Examining the Possibility of Expanding the NBA Draft

Expanding the draft would likely be appealing to Adam Silver and the NBA but college coaches like John Calipari are already petitioning against it.
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In the latest sign that the NBA’s G League and Division I men’s college basketball could become rivals in the 2020s, two prominent college coaches recently opined on the possibility of the NBA expanding the annual NBA draft from two rounds to three or more rounds.

On Wednesday, Kentucky coach John Calipari expressed that those in favor of an expanded NBA draft “do not care about college basketball” or are “trying to ruin college basketball.” Calipari, who coached in the NBA from 1996 to 2000, insists that “more rounds [will] get kids to go to the G League.” Duke coach Mike Krzyzewski, meanwhile, envisions the NBA and its franchises’ owners as gravitating towards the G League as a means of increasing revenue and developing talent in pro-style systems. He also warns that college basketball must be more adaptive in light of the possibility of increased competition from the G League. “We cannot keep our heads in the sands,” Krzyzewski reflected. “We are very reactionary.”

To be clear, the NBA has not announced a plan or even signaled desire to expand the NBA draft. Last year, commissioner Adam Silver identified draft expansion as a possible goal, but he emphasized that such discussions were “very, very preliminary.”

Still, an expanded draft would likely be appealing to the NBA. More rounds could be used to populate the G League and increase its talent pool. A superior G League would, in turn, attract more fans and viewers to G League games. Those games have been televised and streamed through a variety of methods, including through Facebook Live, NBA TV, ESPN+ ESPNU and Twitch. Should the G League improve its talent pool, their local fan bases would probably grow. Likewise, if G league games featured more talented and skilled players, the NBA would probably be able to generate more revenue through broadcasting rights fees and ticket sales.

A superior G League product might also attract more experienced Americans players who would normally choose to earn higher salaries by playing professionally in Europe, Asia or South America. On that front, the G League recently raised basic salaries to $35,000 while adding two-way contracts where players can earn as much as $385,000.

An expanded NBA draft could lead the G League to become more like Baseball’s farm system. Prospects might take more time to develop but they would learn from coaching philosophies that are designed and implemented by the parent club.

A superior G League would not portend the demise of Division I men’s basketball, either. College teams would continue to enjoy loyal fans who are generally more interested in their team’s success than in individual player performances. College basketball also has perhaps the ideal postseason format with March Madness. College hoops aren’t going away anytime soon.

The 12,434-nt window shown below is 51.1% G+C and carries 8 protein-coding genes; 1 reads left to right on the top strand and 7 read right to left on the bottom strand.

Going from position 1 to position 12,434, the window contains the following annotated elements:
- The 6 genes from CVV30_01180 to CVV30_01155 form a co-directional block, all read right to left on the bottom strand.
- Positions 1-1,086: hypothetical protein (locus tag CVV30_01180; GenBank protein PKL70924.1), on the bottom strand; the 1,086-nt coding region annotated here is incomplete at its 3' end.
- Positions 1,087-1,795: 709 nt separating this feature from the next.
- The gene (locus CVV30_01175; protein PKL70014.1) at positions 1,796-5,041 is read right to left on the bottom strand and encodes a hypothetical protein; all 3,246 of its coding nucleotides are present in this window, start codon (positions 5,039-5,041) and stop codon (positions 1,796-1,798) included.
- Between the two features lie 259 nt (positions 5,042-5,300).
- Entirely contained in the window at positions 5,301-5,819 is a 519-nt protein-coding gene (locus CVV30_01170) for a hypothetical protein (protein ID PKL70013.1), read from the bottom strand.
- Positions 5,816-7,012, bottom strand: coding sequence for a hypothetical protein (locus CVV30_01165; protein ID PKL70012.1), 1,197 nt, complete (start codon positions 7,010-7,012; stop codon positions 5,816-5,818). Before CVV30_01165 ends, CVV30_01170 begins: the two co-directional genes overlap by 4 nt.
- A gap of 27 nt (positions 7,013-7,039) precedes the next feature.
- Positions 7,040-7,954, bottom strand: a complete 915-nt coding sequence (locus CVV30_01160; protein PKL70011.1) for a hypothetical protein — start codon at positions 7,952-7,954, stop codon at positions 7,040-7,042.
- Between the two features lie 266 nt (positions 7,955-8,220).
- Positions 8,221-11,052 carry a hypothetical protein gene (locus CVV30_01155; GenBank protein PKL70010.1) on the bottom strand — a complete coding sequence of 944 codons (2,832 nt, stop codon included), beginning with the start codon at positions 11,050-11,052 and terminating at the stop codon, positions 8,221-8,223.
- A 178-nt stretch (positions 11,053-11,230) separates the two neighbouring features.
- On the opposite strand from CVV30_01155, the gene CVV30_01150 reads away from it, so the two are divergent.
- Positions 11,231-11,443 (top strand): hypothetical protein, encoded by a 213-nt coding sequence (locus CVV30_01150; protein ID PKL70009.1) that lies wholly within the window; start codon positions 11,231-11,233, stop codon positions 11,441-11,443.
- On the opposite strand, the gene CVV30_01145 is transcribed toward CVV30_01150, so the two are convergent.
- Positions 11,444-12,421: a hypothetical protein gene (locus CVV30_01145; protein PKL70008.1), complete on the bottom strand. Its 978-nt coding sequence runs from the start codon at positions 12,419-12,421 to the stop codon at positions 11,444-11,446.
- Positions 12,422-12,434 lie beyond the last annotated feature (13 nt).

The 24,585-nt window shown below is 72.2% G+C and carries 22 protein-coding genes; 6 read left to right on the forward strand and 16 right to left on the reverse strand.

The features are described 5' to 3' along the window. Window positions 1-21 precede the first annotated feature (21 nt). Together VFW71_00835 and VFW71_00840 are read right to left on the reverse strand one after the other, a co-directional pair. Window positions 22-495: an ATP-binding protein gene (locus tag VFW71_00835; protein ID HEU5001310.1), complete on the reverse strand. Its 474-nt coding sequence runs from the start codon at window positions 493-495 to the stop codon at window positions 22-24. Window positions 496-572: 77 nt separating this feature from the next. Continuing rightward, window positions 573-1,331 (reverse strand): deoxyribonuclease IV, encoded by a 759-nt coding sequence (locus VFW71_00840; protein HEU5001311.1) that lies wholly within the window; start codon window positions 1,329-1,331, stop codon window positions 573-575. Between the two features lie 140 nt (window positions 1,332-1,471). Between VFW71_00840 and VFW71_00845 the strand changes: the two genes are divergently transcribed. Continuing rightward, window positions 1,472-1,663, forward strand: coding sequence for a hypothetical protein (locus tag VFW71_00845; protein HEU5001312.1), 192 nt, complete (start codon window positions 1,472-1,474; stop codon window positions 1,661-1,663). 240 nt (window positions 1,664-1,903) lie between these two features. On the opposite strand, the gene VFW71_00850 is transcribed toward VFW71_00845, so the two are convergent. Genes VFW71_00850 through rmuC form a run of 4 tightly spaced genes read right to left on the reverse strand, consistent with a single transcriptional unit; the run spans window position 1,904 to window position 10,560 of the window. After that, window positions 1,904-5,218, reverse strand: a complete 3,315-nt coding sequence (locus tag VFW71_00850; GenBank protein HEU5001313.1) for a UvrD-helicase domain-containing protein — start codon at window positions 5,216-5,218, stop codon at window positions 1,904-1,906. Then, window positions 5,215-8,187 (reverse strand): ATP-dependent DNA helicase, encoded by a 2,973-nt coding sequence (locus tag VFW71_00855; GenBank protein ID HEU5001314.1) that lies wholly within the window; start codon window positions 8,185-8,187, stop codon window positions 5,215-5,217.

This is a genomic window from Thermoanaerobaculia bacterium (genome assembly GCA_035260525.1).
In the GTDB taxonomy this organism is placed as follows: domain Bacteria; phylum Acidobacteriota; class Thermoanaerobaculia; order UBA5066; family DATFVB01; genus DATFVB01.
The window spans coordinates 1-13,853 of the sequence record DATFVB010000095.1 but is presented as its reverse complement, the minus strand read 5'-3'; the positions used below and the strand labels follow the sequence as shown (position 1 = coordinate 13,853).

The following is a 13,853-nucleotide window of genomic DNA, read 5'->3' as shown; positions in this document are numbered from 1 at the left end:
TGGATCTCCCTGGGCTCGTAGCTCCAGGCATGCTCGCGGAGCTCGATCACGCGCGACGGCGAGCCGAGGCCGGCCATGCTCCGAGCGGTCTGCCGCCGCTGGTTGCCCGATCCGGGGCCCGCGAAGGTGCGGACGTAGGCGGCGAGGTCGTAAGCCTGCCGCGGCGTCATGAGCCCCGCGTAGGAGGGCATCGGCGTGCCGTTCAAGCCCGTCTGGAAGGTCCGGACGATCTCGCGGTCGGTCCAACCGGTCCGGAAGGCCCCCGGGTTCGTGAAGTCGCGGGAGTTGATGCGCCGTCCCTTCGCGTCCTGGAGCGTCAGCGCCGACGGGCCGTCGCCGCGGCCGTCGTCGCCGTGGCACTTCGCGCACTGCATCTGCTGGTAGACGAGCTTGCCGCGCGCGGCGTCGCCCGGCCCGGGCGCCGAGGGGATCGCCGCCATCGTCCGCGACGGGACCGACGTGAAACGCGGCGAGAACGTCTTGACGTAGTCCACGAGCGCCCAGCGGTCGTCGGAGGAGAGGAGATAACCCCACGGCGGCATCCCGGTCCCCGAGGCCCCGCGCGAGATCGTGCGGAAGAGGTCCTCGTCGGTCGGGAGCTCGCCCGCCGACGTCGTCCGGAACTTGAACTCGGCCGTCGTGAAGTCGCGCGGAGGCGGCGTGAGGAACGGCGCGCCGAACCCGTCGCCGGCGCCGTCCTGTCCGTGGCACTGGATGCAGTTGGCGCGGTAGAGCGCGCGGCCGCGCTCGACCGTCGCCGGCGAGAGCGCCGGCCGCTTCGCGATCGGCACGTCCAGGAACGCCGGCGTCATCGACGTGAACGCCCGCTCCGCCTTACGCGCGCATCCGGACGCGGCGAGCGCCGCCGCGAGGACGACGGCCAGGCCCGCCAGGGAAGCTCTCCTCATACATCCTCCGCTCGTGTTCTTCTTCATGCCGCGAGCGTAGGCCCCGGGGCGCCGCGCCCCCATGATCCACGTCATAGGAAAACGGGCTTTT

Still, quality of talent isn’t irrelevant. Fewer stars in college basketball would likely have a negative impact on both the play and marketability of Division I college hoops. That very point was made clear in the comments voiced by Calipari and Krzyzewski.

An expanded NBA draft, like a new eligibility rule, must be collectively bargained

Any change to the NBA’s draft procedure would need to be negotiated with the National Basketball Players’ Association. The rules for the draft are contained in Article X of the collective bargaining agreement. The current CBA runs through the 2023-24 season, with a mutual opt-out clause after the 2022-23 season. Although existing CBAs can be amended by management and labor before they expire, significant changes are usually reserved for future CBAs.

There is already talk of changes to Article X in the next CBA. As reported earlier this year, the NBA and NBPA are poised to change their controversial eligibility rule. Since 2006, an American player can only become draft eligible if he is at least 19 years old and at least one NBA season elapses from when he graduated from high school or, if he didn’t graduate, when he would have graduated.

Prior to 2006, players could “jump” straight from high school to the NBA. A number of prep-to-pro players would go on to become NBA stars. LeBron James, Kevin Garnett, Kobe Bryant, Tracy McGrady, Dwight Howard, Lou Williams, Rashard Lewis, Jermaine O’Neal, Tyson Chandler and Amar’e Stoudemire are among them.

A return to the previous eligibility rule would mean that some high school players who would have become “one-and-dones” in college instead go directly to the NBA. For Calipari and other college coaches who thrive with one-and-dones, they would need to adjust their recruiting methods.

It’s worth noting that a player skipping college or leaving college before graduating does not foreclose the possibility of that player matriculating to college at a later date. The greatest basketball player of all-time, Michael Jordan, left UNC early for the NBA but later returned to complete his college degree. While a player can’t turn pro and play college basketball again, he can return to school as a more traditional student. Particularly with the growth of online education, “skipping college” need not be permanent.

More pro opportunities for high school basketball players

Much has changed in pro basketball since the NBA draft eligibility rule rose in 2006. The professional marketplace for basketball talent has grown and become more competitive. It is no longer an exceptional decision for an American player to decline to attend college and instead sign a professional contract with a team in another country.

For instance, LaMelo Ball and R.J. Hampton—both of whom are expected to be selected in the first round of the 2020 NBA draft—are spending what would have been their freshmen year of college getting paid to play in Australia’s National Basketball League (as I explain in another story, Ball’s eligibility to play college hoops was uncertain). The two are pursuing a path taken by others before them, including Brandon Jennings, Jeremy Tyler and Emmanuel Mudiay.